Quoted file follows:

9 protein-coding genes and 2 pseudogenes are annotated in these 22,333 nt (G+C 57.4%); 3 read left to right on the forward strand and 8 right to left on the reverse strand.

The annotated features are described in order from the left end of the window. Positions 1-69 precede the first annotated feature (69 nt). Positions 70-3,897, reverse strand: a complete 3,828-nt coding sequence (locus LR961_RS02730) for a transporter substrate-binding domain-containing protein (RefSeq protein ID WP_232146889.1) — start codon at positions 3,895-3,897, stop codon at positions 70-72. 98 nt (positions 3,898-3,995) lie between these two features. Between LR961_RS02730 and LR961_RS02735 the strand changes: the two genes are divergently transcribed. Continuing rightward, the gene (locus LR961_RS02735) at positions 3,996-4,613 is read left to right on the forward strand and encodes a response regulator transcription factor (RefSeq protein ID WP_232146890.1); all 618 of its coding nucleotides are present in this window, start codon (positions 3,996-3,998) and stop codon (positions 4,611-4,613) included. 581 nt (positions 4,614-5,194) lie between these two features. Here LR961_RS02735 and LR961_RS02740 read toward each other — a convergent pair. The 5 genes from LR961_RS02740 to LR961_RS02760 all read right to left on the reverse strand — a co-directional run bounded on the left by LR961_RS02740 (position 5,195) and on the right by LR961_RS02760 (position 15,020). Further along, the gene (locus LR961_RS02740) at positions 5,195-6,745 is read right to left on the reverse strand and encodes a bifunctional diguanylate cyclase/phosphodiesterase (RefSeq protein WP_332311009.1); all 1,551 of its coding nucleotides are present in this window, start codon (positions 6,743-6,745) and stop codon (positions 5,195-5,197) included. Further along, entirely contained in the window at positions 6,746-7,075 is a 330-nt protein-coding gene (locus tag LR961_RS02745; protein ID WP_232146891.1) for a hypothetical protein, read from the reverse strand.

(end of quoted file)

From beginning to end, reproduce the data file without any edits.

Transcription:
9 protein-coding genes and 2 pseudogenes are annotated in these 22,333 nt (G+C 57.4%); 3 read left to right on the forward strand and 8 right to left on the reverse strand.

The annotated features are described in order from the left end of the window. Positions 1-69 precede the first annotated feature (69 nt). Positions 70-3,897, reverse strand: a complete 3,828-nt coding sequence (locus LR961_RS02730) for a transporter substrate-binding domain-containing protein (RefSeq protein ID WP_232146889.1) — start codon at positions 3,895-3,897, stop codon at positions 70-72. 98 nt (positions 3,898-3,995) lie between these two features. Between LR961_RS02730 and LR961_RS02735 the strand changes: the two genes are divergently transcribed. Continuing rightward, the gene (locus LR961_RS02735) at positions 3,996-4,613 is read left to right on the forward strand and encodes a response regulator transcription factor (RefSeq protein ID WP_232146890.1); all 618 of its coding nucleotides are present in this window, start codon (positions 3,996-3,998) and stop codon (positions 4,611-4,613) included. 581 nt (positions 4,614-5,194) lie between these two features. Here LR961_RS02735 and LR961_RS02740 read toward each other — a convergent pair. The 5 genes from LR961_RS02740 to LR961_RS02760 all read right to left on the reverse strand — a co-directional run bounded on the left by LR961_RS02740 (position 5,195) and on the right by LR961_RS02760 (position 15,020). Further along, the gene (locus LR961_RS02740) at positions 5,195-6,745 is read right to left on the reverse strand and encodes a bifunctional diguanylate cyclase/phosphodiesterase (RefSeq protein WP_332311009.1); all 1,551 of its coding nucleotides are present in this window, start codon (positions 6,743-6,745) and stop codon (positions 5,195-5,197) included. Further along, entirely contained in the window at positions 6,746-7,075 is a 330-nt protein-coding gene (locus tag LR961_RS02745; protein ID WP_232146891.1) for a hypothetical protein, read from the reverse strand.